Autonomous systems firm Robotic Research is partnering with heavy-duty equipment company Dannar to develop a self-driving off-road mobile power station, the companies announced June 29.
The Dannar 4.00 mobile power station’s base configuration comes standard with 125 kilowatt-hour BMW i3 lithium-ion batteries. It can easily be upgraded to up to a total of 504 kilowatt-hours of onboard electricity, enough to charge six Chevy Volts, power a cell tower for 12 days, supply an urgent care center for a day, and more. Other options include a 60 kilowatt Cummins tier-four diesel generator that can supply 600 kilowatt-hours of continuous export power and battery recharging, and a solar canopy that can provide extended sustainable energy.
The Dannar 4.00 can also be ordered with an operator cab or platform. Its base model comes standard with dual flat beds to accommodate a range of work functions, including scissor lifts, forklift masts, dump beds, water tanks, electric water pumps, portable light units and mobile telescoping cell towers. It accommodates all standard Caterpillar, Bobcat or John Deere attachments and carries Type I, II and III hydraulic tool circuits.
Built on a heavy-duty steel ladder frame, the Dannar 4.00 is all-wheel drive, has four-wheel, multi-mode steering and is submersible in up to four feet of water. It weighs approximately 15,000 pounds can carry a payload of 15,000 pounds.
“We are excited to be working with Dannar,” Edward Mottern, chief operating officer at Robotic Research, said in a statement. “They produce off-road, heavy-duty, all-electric platforms that are already very versatile. Now add to them our robust autonomy solutions, and you have a platform that’s clean, intelligent, and ready to tackle a host of missions at home or abroad.”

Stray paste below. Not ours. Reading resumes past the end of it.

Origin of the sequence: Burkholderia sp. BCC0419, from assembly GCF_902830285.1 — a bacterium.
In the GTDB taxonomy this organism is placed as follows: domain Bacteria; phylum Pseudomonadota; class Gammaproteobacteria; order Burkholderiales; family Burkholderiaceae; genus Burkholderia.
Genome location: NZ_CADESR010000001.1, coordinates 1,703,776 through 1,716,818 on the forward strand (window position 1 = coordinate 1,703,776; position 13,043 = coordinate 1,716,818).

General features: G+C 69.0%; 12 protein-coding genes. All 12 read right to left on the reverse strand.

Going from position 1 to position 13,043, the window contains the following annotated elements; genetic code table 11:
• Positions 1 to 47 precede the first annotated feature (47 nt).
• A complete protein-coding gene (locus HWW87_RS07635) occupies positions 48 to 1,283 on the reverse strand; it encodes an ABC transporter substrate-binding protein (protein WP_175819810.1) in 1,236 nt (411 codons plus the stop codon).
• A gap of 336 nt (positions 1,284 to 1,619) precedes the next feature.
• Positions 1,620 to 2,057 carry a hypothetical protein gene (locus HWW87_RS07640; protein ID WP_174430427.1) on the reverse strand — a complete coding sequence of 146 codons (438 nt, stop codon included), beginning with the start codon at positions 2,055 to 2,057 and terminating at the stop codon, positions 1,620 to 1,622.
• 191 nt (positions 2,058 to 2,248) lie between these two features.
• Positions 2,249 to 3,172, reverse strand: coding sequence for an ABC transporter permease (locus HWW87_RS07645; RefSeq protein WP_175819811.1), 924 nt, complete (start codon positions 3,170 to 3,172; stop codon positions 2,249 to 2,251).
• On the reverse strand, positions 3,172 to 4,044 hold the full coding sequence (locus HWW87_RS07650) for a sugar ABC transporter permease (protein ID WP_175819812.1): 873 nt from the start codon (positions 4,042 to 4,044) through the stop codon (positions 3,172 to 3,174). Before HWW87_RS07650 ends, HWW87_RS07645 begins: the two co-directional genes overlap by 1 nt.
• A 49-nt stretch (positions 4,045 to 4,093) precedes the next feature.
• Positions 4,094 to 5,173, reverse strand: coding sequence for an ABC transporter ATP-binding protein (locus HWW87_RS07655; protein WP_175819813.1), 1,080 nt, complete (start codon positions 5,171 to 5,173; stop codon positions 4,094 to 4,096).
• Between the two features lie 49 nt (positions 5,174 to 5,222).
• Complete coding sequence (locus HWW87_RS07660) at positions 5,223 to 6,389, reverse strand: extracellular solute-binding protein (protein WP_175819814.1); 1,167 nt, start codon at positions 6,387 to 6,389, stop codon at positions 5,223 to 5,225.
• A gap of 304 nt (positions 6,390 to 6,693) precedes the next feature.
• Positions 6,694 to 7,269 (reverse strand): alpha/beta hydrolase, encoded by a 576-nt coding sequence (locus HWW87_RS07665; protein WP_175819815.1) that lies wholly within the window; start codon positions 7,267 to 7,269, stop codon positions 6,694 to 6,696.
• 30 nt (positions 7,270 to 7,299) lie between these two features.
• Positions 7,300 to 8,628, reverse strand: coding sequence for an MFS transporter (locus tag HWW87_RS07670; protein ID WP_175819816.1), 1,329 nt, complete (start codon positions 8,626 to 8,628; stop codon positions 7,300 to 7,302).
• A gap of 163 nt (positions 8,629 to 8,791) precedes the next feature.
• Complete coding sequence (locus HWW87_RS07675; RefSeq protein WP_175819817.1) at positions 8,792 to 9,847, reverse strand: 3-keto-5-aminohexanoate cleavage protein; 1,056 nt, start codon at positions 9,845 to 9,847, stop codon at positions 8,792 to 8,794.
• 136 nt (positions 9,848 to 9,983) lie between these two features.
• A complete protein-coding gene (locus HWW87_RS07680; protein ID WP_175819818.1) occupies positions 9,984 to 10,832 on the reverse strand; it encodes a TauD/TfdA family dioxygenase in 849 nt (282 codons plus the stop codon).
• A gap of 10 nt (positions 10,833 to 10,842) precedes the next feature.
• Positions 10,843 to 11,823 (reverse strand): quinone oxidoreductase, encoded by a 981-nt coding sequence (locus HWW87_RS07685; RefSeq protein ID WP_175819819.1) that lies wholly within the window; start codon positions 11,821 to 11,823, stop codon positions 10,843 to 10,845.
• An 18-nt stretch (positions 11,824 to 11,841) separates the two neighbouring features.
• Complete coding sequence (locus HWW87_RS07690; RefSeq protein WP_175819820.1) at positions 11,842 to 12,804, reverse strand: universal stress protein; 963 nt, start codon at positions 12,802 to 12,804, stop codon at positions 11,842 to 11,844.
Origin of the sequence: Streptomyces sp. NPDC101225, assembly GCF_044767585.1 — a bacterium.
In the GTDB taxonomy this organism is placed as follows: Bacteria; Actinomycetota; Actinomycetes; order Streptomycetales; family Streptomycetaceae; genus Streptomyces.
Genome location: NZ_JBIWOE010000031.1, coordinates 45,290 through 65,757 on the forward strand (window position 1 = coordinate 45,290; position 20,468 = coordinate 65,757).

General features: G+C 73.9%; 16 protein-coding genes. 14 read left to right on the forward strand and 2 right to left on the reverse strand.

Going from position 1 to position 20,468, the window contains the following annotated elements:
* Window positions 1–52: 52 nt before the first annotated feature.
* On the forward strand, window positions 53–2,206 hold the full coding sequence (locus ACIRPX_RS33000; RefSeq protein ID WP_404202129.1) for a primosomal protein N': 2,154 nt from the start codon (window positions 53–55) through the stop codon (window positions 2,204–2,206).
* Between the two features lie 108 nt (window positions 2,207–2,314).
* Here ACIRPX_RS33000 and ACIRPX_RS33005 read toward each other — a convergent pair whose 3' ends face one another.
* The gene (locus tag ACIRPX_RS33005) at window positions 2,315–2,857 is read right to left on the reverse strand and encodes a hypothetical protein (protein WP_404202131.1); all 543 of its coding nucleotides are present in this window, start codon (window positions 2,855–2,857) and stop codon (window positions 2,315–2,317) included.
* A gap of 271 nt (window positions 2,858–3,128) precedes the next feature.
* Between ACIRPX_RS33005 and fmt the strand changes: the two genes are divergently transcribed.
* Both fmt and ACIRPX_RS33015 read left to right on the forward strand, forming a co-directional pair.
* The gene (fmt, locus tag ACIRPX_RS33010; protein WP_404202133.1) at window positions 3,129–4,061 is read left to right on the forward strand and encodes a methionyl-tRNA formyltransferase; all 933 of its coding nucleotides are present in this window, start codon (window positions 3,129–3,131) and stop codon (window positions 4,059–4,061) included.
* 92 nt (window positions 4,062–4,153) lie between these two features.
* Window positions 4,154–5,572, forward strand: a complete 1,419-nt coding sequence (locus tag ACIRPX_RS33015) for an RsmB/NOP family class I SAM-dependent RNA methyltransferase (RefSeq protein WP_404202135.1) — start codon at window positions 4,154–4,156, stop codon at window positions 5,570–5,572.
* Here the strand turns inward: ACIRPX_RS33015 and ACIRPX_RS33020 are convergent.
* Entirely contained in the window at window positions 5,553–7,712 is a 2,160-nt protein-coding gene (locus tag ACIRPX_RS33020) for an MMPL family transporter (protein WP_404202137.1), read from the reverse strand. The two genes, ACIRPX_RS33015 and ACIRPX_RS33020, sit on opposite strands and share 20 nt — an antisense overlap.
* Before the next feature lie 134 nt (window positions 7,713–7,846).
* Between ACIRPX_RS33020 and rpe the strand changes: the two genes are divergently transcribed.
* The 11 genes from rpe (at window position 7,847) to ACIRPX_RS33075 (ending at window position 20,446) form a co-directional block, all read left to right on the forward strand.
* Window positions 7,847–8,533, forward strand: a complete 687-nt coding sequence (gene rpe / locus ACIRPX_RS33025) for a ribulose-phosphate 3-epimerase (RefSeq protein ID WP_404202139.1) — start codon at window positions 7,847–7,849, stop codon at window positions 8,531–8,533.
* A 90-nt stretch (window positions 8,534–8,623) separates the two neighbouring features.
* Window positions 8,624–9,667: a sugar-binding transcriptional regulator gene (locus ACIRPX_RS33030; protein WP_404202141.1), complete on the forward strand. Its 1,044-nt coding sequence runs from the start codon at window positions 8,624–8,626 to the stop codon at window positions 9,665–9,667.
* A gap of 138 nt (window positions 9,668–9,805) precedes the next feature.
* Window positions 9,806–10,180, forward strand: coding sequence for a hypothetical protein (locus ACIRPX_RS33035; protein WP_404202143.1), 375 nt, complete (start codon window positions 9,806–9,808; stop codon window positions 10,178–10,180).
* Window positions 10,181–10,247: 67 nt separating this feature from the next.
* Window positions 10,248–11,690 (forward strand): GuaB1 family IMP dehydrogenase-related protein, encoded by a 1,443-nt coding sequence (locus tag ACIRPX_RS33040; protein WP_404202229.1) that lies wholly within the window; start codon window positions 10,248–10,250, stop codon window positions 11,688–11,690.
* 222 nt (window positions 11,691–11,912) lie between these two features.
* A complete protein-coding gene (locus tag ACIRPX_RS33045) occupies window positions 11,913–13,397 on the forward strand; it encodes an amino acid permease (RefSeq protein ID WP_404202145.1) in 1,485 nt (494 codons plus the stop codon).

Clarksburg, Maryland-based Robotic Research and Muncie, Indiana-based Dannar recently exhibited their fully autonomous Dannar 4.00 at the Electric & Unmanned Logistics Demo Day on June 23 at Marine Corps Air Station Miramar in San Diego.
“The Electric & Unmanned Logistics Demo Day and Electric Mobility Symposium were about showing the art of the possible,” Mottern said in a statement. “We believe that autonomy has a major role to play in both civilian infrastructure and the modern battlefield.”
During the demo, the companies showed how an unmanned Dannar 4.00 can serve as both an unmanned logistics vehicle and mobile power station to deliver supplies and energy. They suggested it could one say serve as the fuel truck of the electrified battlefield.
“Given their utility, our MPS (mobile power station) vehicles are often deployed in environments that are not always safe for operators,” Gary Dannar, president and CEO of Dannar, said in a statement. “The autonomous capability available through Robotic Research gives our customers yet another way to achieve their goals while keeping personnel safe.”